European artists, poets, medico-philosophers, theologians, and demonologists of the sixteenth and seventeenth centuries were intrigued and unsettled by the capacity of the imagination to recombine visual experiences into entirely new entities. Pictures of chimeras and witches—naturalistic but non-existent creatures—embody this interest in the power of the imagination. Spiraling out from such fantastic images, art historian Claudia Swan investigates early modern concerns about truth, invention, and the veracity of illusion.
Claudia Swan is Associate Professor of Art History at Northwestern University, where she has also been Director of the Program in the Study of the Imagination and department chair. She is the author of The Clutius Botanical Watercolors: Plants and Flowers of the Renaissance (Abrams, 1998) and Art, Science, and Witchcraft: Jacques de Gheyn II (1565-1629) (Cambridge, 2005), and has co-edited with Londa Schiebinger Colonial Botany, Science, Commerce and Politics in the Early Modern World (U Penn Press, 2007).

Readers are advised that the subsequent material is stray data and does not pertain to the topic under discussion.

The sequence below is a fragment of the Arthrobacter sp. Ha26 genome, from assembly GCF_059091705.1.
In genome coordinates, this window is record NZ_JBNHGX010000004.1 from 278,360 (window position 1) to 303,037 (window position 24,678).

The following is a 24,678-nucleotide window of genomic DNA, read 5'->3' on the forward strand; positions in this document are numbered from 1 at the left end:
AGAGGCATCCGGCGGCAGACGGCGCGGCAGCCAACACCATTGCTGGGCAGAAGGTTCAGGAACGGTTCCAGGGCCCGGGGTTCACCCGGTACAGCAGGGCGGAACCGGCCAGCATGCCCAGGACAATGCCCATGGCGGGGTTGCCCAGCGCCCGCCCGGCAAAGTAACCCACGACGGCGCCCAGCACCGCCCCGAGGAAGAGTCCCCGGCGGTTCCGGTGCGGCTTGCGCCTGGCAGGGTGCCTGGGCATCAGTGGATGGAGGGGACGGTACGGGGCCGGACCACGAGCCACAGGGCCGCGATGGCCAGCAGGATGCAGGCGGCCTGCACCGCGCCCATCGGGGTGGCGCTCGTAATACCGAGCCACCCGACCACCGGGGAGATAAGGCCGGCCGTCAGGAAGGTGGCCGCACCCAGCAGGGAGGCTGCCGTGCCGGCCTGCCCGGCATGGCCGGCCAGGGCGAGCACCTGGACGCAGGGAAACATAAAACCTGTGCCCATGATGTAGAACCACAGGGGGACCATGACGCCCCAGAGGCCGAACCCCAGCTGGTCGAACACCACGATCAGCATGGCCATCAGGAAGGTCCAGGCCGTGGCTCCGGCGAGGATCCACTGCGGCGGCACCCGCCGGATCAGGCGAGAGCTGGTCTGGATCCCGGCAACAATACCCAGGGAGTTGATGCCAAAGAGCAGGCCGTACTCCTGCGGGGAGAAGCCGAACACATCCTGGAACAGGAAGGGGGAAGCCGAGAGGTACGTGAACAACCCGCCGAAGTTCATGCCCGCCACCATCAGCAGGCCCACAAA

Professor Swan has been a fellow at the Institute for Advanced Study in Princeton and at the Max Planck Institute for the History of Science in Berlin. She is spending 2010–11 as a Fellow at the Netherlands Institute for Advanced Study, working on two books, The Aesthetics of Possession, a study of 17th-century Dutch collections, and a short history of the imagination.
Associate Professor and Chair of Art History